Limitations of the Federal Meat Inspection Act Covered only meat and meat products intended for interstate commerce Did not cover any poultry products
Agricultural Marketing Act of 1946 Defined grading services All grading is voluntary Site-based programs elected by packer Used by Secretary of Agriculture to provide voluntary inspection for species not covered by the Federal Meat Inspection Act of 1906
15% of all commercially slaughtered animals and 25% of all commercially prepared meat products were not subject to inspection because they were intended only for intrastate commerce Only 29 states imposed mandatory inspection during slaughter of animals intended for sale as food in intrastate commerce Congress. Investigations 1960
Wholesome Meat Act of 1967 Curtis Amendment Humane Methods of Slaughter Act 1978 Agriculture and Food Act 1981 Amendments to the Federal Meat Inspection Act
Amended FMIA to assure uniformity in regulation of products shipped interstate, intrastate, and in foreign commerce Gave USDA regulatory authority over food brokers, animal food manufacturers, and freezer storage facilities as well as transporters and retailers of food products. The inspection requirements of the FMIA as amended do not apply to retail establishments Wholesome Meat Act of 1967
Incorporated provisions against adulteration and misbranding of food products almost identical to FFDCA provisions Provided greater enforcement authority, including withdrawal or refusal of inspection services, detention, injunctions
Wholesome Meat Act of Federal State Cooperation Allows states to have own meat/poultry inspection programs if their requirements are at least equal to federal requirements USDA pays 50% of program & provides training, etc. 25 states have state inspection programs
Curtis Amendment (1967) Exempted farmers when meat was used for family or nonpaying guests Exempted custom slaughterers Exempted processors of farm animals
Humane Methods of Slaughter Act 1978 Provided for humane handling in connection with slaughter of livestock Livestock must be rendered insensitive to pain prior to shackling/hoisting The first Humane method of slaughter: a single blow, electrical, chemical or any other means that is rapid and effective. Method two: religious ritual slaughter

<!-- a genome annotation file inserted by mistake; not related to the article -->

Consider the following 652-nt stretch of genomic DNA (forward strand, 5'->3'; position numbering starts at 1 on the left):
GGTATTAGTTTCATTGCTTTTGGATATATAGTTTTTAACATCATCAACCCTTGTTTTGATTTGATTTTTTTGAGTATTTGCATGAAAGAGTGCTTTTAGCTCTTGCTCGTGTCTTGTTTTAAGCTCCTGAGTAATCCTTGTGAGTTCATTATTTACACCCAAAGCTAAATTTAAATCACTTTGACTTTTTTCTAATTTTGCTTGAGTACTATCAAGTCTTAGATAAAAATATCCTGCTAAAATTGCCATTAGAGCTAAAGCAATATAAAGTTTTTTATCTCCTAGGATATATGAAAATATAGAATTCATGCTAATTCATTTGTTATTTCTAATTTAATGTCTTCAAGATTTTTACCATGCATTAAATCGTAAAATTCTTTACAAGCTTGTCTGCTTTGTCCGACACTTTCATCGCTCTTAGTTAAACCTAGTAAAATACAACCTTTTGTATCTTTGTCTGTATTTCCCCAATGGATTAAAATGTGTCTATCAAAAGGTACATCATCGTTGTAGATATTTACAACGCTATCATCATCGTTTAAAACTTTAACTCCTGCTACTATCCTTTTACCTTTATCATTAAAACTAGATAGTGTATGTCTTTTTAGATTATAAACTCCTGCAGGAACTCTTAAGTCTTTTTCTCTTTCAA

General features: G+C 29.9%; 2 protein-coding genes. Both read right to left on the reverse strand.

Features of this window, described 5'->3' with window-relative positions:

Agriculture and Food Act 1981 Imported carcasses, meat and meat food products must meet the inspection, sanitary, quality, species verification and residue standards applied to products produced in the United States Provided for certification of exporting establishments by the Secretary of Agriculture
Poultry Inspection Early 1900s: poultry were raised on small farms for personal consumption. 1927: the first poultry plant received voluntary inspection. Post World War II: explosive growth in the poultry industry. 1954: legislation was initiated for mandatory poultry inspection.
Poultry Products Inspection Act of 1957 Made Federal inspection mandatory for poultry products shipped in interstate commerce.
Wholesome Poultry Products Act of 1968 Modeled after the Wholesome Meat Act No express humane slaughter provisions
Egg Products Act of 1970 Required USDA to ensure egg products are safe, wholesome, & accurately labeled Only included breaker egg establishments –FDA is responsible for shell egg establishments Egg products inspection was transferred from the Agricultural Marketing Service to FSIS in the 1995 reorganization (AMS retains surveillance of restricted eggs)